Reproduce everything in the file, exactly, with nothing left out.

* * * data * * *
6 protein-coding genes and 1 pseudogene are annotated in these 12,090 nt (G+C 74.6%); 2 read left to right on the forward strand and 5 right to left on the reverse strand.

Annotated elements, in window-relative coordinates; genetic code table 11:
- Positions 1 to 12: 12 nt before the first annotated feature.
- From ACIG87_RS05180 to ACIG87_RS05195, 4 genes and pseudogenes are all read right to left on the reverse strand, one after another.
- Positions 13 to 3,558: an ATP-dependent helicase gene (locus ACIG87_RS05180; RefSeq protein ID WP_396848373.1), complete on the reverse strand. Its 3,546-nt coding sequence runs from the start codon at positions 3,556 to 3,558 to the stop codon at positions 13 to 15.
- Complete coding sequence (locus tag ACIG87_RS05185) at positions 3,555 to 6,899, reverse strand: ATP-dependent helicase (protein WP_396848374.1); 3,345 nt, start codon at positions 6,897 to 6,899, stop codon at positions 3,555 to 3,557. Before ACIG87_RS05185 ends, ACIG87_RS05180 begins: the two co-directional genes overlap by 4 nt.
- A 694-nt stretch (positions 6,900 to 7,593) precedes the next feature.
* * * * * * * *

6 protein-coding genes and 1 pseudogene are annotated in these 12,090 nt (G+C 74.6%); 2 read left to right on the forward strand and 5 right to left on the reverse strand.

Annotated elements, in window-relative coordinates; genetic code table 11:
- Positions 1 to 12: 12 nt before the first annotated feature.
- From ACIG87_RS05180 to ACIG87_RS05195, 4 genes and pseudogenes are all read right to left on the reverse strand, one after another.
- Positions 13 to 3,558: an ATP-dependent helicase gene (locus ACIG87_RS05180; RefSeq protein ID WP_396848373.1), complete on the reverse strand. Its 3,546-nt coding sequence runs from the start codon at positions 3,556 to 3,558 to the stop codon at positions 13 to 15.
- Complete coding sequence (locus tag ACIG87_RS05185) at positions 3,555 to 6,899, reverse strand: ATP-dependent helicase (protein WP_396848374.1); 3,345 nt, start codon at positions 6,897 to 6,899, stop codon at positions 3,555 to 3,557. Before ACIG87_RS05185 ends, ACIG87_RS05180 begins: the two co-directional genes overlap by 4 nt.
- A 694-nt stretch (positions 6,900 to 7,593) precedes the next feature.